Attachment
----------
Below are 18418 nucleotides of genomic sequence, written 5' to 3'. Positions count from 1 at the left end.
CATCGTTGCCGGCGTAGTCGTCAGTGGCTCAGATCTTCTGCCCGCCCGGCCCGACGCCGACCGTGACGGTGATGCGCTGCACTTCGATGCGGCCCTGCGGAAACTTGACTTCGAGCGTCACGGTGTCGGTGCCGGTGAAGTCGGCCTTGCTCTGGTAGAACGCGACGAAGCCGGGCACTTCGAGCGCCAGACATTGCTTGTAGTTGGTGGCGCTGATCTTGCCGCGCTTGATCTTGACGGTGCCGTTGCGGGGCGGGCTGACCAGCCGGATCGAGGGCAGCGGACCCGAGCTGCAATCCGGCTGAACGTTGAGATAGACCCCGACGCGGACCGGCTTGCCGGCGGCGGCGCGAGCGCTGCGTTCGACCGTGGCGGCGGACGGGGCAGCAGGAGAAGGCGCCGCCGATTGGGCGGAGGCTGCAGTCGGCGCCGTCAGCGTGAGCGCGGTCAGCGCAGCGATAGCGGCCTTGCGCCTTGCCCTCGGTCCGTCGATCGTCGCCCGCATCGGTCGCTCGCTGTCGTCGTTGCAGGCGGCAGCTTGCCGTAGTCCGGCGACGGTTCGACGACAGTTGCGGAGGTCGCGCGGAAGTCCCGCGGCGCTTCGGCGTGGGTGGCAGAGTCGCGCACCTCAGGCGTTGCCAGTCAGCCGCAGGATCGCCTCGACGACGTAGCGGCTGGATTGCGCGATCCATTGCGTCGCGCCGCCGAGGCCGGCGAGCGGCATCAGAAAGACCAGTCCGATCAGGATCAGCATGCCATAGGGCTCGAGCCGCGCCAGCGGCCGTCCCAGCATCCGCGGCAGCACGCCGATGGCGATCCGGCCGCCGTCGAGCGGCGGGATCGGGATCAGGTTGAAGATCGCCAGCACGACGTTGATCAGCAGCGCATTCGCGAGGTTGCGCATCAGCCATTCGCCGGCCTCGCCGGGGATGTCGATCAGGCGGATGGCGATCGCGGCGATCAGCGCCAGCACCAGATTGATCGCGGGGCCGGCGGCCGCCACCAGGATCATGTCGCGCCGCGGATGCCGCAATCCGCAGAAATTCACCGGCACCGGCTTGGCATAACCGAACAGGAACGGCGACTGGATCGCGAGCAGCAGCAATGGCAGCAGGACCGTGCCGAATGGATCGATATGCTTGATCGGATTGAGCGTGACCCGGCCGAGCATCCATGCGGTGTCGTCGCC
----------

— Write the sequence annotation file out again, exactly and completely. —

Below are 18418 nucleotides of genomic sequence, written 5' to 3'. Positions count from 1 at the left end.
CATCGTTGCCGGCGTAGTCGTCAGTGGCTCAGATCTTCTGCCCGCCCGGCCCGACGCCGACCGTGACGGTGATGCGCTGCACTTCGATGCGGCCCTGCGGAAACTTGACTTCGAGCGTCACGGTGTCGGTGCCGGTGAAGTCGGCCTTGCTCTGGTAGAACGCGACGAAGCCGGGCACTTCGAGCGCCAGACATTGCTTGTAGTTGGTGGCGCTGATCTTGCCGCGCTTGATCTTGACGGTGCCGTTGCGGGGCGGGCTGACCAGCCGGATCGAGGGCAGCGGACCCGAGCTGCAATCCGGCTGAACGTTGAGATAGACCCCGACGCGGACCGGCTTGCCGGCGGCGGCGCGAGCGCTGCGTTCGACCGTGGCGGCGGACGGGGCAGCAGGAGAAGGCGCCGCCGATTGGGCGGAGGCTGCAGTCGGCGCCGTCAGCGTGAGCGCGGTCAGCGCAGCGATAGCGGCCTTGCGCCTTGCCCTCGGTCCGTCGATCGTCGCCCGCATCGGTCGCTCGCTGTCGTCGTTGCAGGCGGCAGCTTGCCGTAGTCCGGCGACGGTTCGACGACAGTTGCGGAGGTCGCGCGGAAGTCCCGCGGCGCTTCGGCGTGGGTGGCAGAGTCGCGCACCTCAGGCGTTGCCAGTCAGCCGCAGGATCGCCTCGACGACGTAGCGGCTGGATTGCGCGATCCATTGCGTCGCGCCGCCGAGGCCGGCGAGCGGCATCAGAAAGACCAGTCCGATCAGGATCAGCATGCCATAGGGCTCGAGCCGCGCCAGCGGCCGTCCCAGCATCCGCGGCAGCACGCCGATGGCGATCCGGCCGCCGTCGAGCGGCGGGATCGGGATCAGGTTGAAGATCGCCAGCACGACGTTGATCAGCAGCGCATTCGCGAGGTTGCGCATCAGCCATTCGCCGGCCTCGCCGGGGATGTCGATCAGGCGGATGGCGATCGCGGCGATCAGCGCCAGCACCAGATTGATCGCGGGGCCGGCGGCCGCCACCAGGATCATGTCGCGCCGCGGATGCCGCAATCCGCAGAAATTCACCGGCACCGGCTTGGCATAACCGAACAGGAACGGCGACTGGATCGCGAGCAGCAGCAATGGCAGCAGGACCGTGCCGAATGGATCGATATGCTTGATCGGATTGAGCGTGACCCGGCCGAGCATCCATGCGGTGTCGTCGCC